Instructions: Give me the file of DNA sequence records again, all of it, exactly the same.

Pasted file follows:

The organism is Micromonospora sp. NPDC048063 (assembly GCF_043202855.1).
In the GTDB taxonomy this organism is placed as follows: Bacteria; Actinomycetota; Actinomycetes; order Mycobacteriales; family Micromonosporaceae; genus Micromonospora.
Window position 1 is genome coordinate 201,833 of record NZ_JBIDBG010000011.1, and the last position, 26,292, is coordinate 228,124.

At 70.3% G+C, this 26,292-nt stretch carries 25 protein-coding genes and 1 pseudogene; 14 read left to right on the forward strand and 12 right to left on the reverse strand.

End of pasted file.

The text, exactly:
The organism is Micromonospora sp. NPDC048063 (assembly GCF_043202855.1).
In the GTDB taxonomy this organism is placed as follows: Bacteria; Actinomycetota; Actinomycetes; order Mycobacteriales; family Micromonosporaceae; genus Micromonospora.
Window position 1 is genome coordinate 201,833 of record NZ_JBIDBG010000011.1, and the last position, 26,292, is coordinate 228,124.

At 70.3% G+C, this 26,292-nt stretch carries 25 protein-coding genes and 1 pseudogene; 14 read left to right on the forward strand and 12 right to left on the reverse strand.